Sunday, September 11, 2011

Why Obama's jobs bill makes sense

This recession and recovery has been terrible. More jobs were lost, and they're taking longer to come back. Why is that, and what can government do to help?

The recession was caused by the breaking of the housing bubble. Housing prices dropped by about a third. This had a particularly strong effect on consumers because many of them had a large percentage of their net worth tied up in their homes. As a result, the average Americans' net worth fell by almost 25% during the recession. To make up for this shock, and given the uncertainty in the labor market, many Americans have started saving instead of spending. Given that consumer spending makes up about 70% of the economy, that's a recipe for a recession and a slow recovery.

It's also a recipe for making Republicans' plans for across-the-board tax cuts ineffective. Untargeted tax cuts are likely to be saved, particularly those tax cuts given to top earners, adding to the piles of cash banks are already sitting on. Money saved is not as stimulative as money spent, as we need people buying things to mkae up for the drop in consumer spending. Untargeted tax cuts might also be used to buy things from overseas.

Republicans are also pushing for corporate tax cuts. Corporate income taxes in America already add up to a smaller total, as a percentage of GDP, than corporate income taxes in any other OECD country. Corporations are sitting on a record amount of cash. Corporate profits are at an all-time high. I have yet to see any convincing evidence that jobs will come if we just give corporations just a little bit more, but that's what Republican candidates are proposing.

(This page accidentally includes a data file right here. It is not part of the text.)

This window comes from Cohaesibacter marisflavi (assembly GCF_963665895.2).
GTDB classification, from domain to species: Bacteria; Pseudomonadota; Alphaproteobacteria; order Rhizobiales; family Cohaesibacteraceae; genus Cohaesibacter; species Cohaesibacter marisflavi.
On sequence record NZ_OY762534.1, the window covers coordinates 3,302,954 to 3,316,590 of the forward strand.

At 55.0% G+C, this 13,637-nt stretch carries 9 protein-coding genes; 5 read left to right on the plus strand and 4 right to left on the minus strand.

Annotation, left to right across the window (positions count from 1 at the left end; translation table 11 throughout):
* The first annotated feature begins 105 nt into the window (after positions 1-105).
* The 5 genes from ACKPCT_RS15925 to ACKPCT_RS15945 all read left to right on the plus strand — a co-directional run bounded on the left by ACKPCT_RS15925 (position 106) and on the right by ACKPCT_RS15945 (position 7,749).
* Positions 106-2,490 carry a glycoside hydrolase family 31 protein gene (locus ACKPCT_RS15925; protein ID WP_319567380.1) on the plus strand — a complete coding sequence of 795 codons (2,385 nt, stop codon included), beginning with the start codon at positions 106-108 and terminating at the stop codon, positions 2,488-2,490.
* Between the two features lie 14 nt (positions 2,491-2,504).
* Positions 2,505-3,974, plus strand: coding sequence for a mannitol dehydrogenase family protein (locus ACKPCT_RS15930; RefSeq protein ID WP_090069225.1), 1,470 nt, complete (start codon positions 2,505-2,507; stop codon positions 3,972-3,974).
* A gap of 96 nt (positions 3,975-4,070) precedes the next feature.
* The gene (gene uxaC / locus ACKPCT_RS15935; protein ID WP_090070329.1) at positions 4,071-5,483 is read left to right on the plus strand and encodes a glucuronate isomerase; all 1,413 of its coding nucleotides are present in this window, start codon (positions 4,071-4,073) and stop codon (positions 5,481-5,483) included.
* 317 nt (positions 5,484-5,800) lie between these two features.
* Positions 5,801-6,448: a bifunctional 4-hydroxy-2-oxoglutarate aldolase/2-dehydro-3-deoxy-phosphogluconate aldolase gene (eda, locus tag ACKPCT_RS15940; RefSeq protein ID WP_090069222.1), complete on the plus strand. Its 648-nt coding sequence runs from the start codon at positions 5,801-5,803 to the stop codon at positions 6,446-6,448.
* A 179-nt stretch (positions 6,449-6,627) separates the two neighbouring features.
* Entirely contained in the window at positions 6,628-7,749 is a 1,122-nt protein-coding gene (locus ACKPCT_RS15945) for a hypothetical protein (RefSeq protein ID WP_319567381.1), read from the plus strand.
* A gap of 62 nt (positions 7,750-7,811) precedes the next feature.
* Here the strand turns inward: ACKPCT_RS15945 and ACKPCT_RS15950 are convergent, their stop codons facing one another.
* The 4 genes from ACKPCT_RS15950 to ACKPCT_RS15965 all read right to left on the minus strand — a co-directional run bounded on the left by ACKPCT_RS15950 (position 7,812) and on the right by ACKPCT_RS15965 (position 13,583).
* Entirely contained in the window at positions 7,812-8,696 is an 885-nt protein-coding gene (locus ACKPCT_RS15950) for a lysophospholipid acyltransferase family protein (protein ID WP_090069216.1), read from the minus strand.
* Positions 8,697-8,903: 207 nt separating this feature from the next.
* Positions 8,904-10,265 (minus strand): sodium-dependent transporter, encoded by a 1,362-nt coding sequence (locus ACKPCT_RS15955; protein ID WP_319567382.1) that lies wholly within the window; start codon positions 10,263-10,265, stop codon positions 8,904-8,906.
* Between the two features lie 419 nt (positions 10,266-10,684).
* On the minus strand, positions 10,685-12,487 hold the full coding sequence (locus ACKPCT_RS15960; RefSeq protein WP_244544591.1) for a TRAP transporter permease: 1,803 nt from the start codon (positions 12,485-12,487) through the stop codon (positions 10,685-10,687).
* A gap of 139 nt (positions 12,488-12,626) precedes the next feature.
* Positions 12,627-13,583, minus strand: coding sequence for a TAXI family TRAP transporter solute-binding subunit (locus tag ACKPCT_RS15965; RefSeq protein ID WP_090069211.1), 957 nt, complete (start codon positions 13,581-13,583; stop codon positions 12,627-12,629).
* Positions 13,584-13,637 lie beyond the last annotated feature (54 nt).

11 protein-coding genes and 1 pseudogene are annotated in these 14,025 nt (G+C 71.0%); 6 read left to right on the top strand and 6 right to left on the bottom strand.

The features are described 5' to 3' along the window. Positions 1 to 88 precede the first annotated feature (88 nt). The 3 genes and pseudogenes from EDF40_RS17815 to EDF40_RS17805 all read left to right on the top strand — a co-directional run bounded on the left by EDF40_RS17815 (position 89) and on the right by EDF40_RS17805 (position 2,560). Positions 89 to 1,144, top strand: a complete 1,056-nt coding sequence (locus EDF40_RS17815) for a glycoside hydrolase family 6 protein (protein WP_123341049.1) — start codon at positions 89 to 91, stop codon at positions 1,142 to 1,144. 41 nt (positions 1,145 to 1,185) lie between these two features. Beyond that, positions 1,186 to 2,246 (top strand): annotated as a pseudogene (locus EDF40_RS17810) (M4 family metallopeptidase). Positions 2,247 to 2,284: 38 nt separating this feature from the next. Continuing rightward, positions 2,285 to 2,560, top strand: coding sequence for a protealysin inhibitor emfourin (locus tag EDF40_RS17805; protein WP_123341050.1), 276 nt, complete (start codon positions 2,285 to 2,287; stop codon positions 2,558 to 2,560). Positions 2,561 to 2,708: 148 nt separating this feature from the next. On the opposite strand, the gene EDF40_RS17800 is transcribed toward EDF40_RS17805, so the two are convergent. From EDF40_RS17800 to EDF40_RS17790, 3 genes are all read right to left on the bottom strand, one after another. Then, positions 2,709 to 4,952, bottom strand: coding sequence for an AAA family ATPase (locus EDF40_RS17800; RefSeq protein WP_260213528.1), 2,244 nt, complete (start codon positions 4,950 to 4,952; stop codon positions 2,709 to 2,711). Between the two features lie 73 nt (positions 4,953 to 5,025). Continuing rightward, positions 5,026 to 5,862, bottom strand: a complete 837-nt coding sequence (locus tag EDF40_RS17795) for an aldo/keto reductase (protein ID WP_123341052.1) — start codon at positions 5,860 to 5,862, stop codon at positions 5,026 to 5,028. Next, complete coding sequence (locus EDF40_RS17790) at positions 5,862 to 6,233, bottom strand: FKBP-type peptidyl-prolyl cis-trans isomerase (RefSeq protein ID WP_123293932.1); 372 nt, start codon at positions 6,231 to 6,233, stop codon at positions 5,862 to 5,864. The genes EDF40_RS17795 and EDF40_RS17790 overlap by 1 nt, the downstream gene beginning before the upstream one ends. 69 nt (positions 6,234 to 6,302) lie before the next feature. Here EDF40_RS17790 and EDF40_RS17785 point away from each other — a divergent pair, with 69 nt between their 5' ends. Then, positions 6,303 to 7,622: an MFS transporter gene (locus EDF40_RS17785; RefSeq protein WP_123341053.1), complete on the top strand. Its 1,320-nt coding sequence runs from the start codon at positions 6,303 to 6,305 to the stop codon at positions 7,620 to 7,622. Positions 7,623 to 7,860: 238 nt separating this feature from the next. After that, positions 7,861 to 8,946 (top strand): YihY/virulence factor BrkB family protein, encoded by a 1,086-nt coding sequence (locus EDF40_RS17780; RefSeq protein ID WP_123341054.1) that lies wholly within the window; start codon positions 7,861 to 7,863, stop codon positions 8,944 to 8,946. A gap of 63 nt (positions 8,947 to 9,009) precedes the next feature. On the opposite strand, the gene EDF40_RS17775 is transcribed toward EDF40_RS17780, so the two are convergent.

Obama's preference in the American Jobs Act for targeted tax cuts, including payroll tax cuts and tax credits for hiring veterans and long-term unemployed, ensures that any lost government revenue is spent specifically on the best solution, American jobs. Instead of giving tax cuts to people who may or may not use it to add jobs, Obama's plans will only give tax cuts to job creators. And instead of labelling every rich guy and job-cutting corporation a "job creator" as the Republicans do, the only way to get tax benefits is to actually create jobs.

1 comment:

NWest said...

You're right - giving corporations a tax cut won't help for the big ones hiring.

What it may do is make it easier for the *small* corporations to compete against the large multinational ones. And it's the small ones that do most of the job creation - your local 25 employee HVAC contractor, a 100 employee custom manufacturer, etc. The multinationals can keep profits overseas, while the local folks have to pay full amounts.

The Keynesian liquidity trap is fun thing to talk about but the fundamental truth is that households are overleveraged, and we *need* to have more savings, since debt-based investment is finally starting to break down (it couldn't last forever).

We need to fix the fundamental problems in the tax code & regulatory environment, not just kick the can down the road with short term fixes that just mean a worse adjustment in the future.